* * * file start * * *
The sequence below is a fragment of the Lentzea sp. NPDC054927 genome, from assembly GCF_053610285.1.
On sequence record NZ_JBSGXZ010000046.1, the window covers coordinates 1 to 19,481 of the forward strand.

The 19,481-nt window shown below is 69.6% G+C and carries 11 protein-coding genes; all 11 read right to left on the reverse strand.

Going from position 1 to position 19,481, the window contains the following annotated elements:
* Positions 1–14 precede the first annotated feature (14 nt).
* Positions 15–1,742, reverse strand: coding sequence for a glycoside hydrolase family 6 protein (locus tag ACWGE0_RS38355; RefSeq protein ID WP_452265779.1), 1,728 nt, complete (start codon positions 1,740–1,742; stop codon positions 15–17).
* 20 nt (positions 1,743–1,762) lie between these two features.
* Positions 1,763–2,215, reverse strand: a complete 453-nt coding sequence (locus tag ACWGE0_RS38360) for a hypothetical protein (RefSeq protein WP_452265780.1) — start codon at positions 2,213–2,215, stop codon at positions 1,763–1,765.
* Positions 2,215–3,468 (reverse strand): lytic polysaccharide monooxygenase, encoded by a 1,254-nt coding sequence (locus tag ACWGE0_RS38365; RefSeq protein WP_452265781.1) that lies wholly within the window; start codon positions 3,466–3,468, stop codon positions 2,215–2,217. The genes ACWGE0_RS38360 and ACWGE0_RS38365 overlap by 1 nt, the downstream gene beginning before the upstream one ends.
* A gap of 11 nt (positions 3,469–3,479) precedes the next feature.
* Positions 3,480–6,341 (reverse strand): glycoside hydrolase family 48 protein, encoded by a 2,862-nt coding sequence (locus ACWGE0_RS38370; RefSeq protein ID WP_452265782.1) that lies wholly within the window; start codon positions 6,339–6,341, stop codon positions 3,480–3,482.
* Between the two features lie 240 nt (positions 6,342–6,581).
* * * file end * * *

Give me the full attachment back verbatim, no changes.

The sequence below is a fragment of the Lentzea sp. NPDC054927 genome, from assembly GCF_053610285.1.
On sequence record NZ_JBSGXZ010000046.1, the window covers coordinates 1 to 19,481 of the forward strand.

The 19,481-nt window shown below is 69.6% G+C and carries 11 protein-coding genes; all 11 read right to left on the reverse strand.

Going from position 1 to position 19,481, the window contains the following annotated elements:
* Positions 1–14 precede the first annotated feature (14 nt).
* Positions 15–1,742, reverse strand: coding sequence for a glycoside hydrolase family 6 protein (locus tag ACWGE0_RS38355; RefSeq protein ID WP_452265779.1), 1,728 nt, complete (start codon positions 1,740–1,742; stop codon positions 15–17).
* 20 nt (positions 1,743–1,762) lie between these two features.
* Positions 1,763–2,215, reverse strand: a complete 453-nt coding sequence (locus tag ACWGE0_RS38360) for a hypothetical protein (RefSeq protein WP_452265780.1) — start codon at positions 2,213–2,215, stop codon at positions 1,763–1,765.
* Positions 2,215–3,468 (reverse strand): lytic polysaccharide monooxygenase, encoded by a 1,254-nt coding sequence (locus tag ACWGE0_RS38365; RefSeq protein WP_452265781.1) that lies wholly within the window; start codon positions 3,466–3,468, stop codon positions 2,215–2,217. The genes ACWGE0_RS38360 and ACWGE0_RS38365 overlap by 1 nt, the downstream gene beginning before the upstream one ends.
* A gap of 11 nt (positions 3,469–3,479) precedes the next feature.
* Positions 3,480–6,341 (reverse strand): glycoside hydrolase family 48 protein, encoded by a 2,862-nt coding sequence (locus ACWGE0_RS38370; RefSeq protein ID WP_452265782.1) that lies wholly within the window; start codon positions 6,339–6,341, stop codon positions 3,480–3,482.
* Between the two features lie 240 nt (positions 6,342–6,581).